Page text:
The Geneva, Switzerland-based company ID Quantique offers quantum-safe crypto technology.
And a similar experiment about quantum encryption was recently conducted in China.
Today, though, the technology is restricted in terms of the distance that the quantum-secured information can be sent -- only about 62 miles.
"We could send secret keys inside the city but not much further," explained Tittel. "Not across Canada, for instance, and not between big cities."
In the future, no distance would be too far for quantum teleportation, he added.
Tittel's experiment was based on the theory of the entanglement property of quantum mechanics, which is a highly complex and mysterious branch of physics.
With entanglement, two objects, even if they are not physically connected or even close to each other, communicate and interact with each other.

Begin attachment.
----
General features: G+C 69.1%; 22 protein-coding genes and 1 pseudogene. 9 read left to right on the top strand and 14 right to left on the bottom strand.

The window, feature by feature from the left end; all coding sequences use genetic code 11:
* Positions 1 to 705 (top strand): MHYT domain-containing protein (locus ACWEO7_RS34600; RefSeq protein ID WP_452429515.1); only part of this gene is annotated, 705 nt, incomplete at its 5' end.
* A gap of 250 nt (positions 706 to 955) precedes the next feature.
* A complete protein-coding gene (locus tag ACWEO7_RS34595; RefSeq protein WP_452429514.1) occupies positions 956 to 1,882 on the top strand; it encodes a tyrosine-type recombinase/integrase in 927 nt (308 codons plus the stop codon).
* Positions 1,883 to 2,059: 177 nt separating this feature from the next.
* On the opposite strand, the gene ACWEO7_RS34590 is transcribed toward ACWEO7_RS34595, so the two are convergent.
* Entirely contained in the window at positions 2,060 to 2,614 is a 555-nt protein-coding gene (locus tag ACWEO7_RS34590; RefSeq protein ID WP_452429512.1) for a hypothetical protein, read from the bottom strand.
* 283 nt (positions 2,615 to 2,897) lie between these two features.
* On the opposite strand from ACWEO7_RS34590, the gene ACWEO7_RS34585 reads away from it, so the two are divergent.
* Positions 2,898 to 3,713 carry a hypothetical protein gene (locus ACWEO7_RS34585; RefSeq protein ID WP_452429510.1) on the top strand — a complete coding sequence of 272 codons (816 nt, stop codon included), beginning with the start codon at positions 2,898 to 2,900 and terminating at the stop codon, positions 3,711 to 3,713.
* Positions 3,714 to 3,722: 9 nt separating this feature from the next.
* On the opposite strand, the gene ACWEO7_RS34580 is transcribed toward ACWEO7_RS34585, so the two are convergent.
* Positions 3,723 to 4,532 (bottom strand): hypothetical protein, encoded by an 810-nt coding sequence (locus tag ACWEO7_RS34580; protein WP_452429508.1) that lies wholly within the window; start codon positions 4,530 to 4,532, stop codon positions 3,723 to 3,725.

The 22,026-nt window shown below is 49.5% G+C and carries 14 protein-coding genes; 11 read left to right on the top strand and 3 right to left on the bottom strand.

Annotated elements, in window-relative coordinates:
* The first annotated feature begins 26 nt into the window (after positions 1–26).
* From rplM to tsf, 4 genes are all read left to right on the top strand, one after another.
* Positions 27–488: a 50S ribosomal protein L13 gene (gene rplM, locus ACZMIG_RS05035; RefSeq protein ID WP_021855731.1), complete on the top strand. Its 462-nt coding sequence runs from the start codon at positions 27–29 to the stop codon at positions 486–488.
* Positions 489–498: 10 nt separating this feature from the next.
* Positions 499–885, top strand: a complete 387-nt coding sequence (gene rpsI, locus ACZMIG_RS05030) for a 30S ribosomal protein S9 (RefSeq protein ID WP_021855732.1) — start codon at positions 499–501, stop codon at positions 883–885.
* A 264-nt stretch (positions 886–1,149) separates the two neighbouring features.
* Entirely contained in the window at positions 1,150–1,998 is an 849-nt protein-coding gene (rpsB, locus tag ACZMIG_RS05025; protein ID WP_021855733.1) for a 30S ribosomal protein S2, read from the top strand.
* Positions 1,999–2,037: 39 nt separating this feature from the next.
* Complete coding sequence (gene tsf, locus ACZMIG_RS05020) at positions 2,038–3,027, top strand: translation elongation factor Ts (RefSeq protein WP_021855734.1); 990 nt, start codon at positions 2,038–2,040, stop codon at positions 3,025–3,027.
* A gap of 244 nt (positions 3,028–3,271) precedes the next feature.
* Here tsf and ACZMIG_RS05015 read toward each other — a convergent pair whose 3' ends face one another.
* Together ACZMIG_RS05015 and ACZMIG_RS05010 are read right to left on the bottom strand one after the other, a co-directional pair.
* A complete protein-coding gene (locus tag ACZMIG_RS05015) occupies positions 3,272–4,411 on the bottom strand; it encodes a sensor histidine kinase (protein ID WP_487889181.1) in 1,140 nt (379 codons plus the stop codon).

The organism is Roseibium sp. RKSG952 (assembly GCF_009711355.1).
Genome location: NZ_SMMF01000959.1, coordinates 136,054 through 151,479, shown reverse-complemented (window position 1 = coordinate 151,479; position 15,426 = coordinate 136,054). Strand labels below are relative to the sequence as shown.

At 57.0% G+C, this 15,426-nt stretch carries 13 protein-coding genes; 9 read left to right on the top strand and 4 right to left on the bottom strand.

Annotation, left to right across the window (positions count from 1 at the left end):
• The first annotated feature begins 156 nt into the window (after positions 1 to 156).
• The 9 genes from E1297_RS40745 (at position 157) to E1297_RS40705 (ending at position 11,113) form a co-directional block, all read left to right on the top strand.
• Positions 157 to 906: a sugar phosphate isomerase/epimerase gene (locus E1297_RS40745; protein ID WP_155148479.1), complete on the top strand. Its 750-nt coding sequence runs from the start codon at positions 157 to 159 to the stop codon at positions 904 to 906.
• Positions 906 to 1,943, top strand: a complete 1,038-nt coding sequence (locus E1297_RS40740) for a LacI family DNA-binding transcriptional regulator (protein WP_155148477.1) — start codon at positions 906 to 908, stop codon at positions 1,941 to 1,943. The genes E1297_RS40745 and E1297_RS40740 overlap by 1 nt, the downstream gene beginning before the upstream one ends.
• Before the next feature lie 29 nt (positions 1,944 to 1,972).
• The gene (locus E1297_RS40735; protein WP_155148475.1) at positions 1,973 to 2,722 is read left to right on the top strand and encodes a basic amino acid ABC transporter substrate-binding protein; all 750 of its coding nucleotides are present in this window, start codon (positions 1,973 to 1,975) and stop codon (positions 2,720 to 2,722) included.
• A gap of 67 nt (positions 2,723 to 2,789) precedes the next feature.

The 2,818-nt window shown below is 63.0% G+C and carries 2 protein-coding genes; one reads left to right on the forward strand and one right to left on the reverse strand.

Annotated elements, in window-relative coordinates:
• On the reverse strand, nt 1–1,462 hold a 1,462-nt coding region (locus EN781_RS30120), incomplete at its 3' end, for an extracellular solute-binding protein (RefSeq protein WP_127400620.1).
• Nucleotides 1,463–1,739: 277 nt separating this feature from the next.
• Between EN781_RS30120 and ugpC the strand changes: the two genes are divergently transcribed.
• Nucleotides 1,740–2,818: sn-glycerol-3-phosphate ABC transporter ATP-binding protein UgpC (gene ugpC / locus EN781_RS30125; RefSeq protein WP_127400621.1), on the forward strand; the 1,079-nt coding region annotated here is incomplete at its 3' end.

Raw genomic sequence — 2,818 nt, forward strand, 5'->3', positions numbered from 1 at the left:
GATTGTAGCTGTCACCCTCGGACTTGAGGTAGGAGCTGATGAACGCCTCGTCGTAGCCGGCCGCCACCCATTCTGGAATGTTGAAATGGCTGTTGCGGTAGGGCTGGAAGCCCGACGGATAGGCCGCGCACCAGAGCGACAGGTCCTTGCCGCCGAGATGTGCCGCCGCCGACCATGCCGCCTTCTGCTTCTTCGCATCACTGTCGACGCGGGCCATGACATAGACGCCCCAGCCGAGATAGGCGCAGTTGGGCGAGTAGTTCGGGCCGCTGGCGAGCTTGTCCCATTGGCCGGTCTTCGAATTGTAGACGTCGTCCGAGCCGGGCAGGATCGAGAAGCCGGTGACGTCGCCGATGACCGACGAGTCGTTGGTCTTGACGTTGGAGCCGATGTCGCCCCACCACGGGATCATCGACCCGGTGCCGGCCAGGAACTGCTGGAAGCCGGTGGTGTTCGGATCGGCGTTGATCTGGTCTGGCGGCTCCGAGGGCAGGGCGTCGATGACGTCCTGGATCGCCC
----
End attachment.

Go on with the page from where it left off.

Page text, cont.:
"Being entangled means that the two photons that form an entangled pair have properties that are linked regardless of how far the two are separated," said Tittel, in the written statement. "When one of the photons was sent over to City Hall, it remained entangled with the photon that stayed at the University of Calgary."
Tittel explained that one other technology that needs to be advanced to create a true quantum network is quantum memory for light, which is much like a hard disk for quantum states.
Right now they exist only in laboratories.
"Our goal or next steps would be to improve quantum memory, quantum teleportation and then build a quantum network across Calgary and then across Edmonton and then across Alberta," said Tittel. "We’ll have this way of communicating before we have readily available quantum computers that can easily break encryption."
So what about teleporting humans, instead of just photons? Are we close to the image we have in our heads from Star Trek?
The short answer, according to Tittel, is no.
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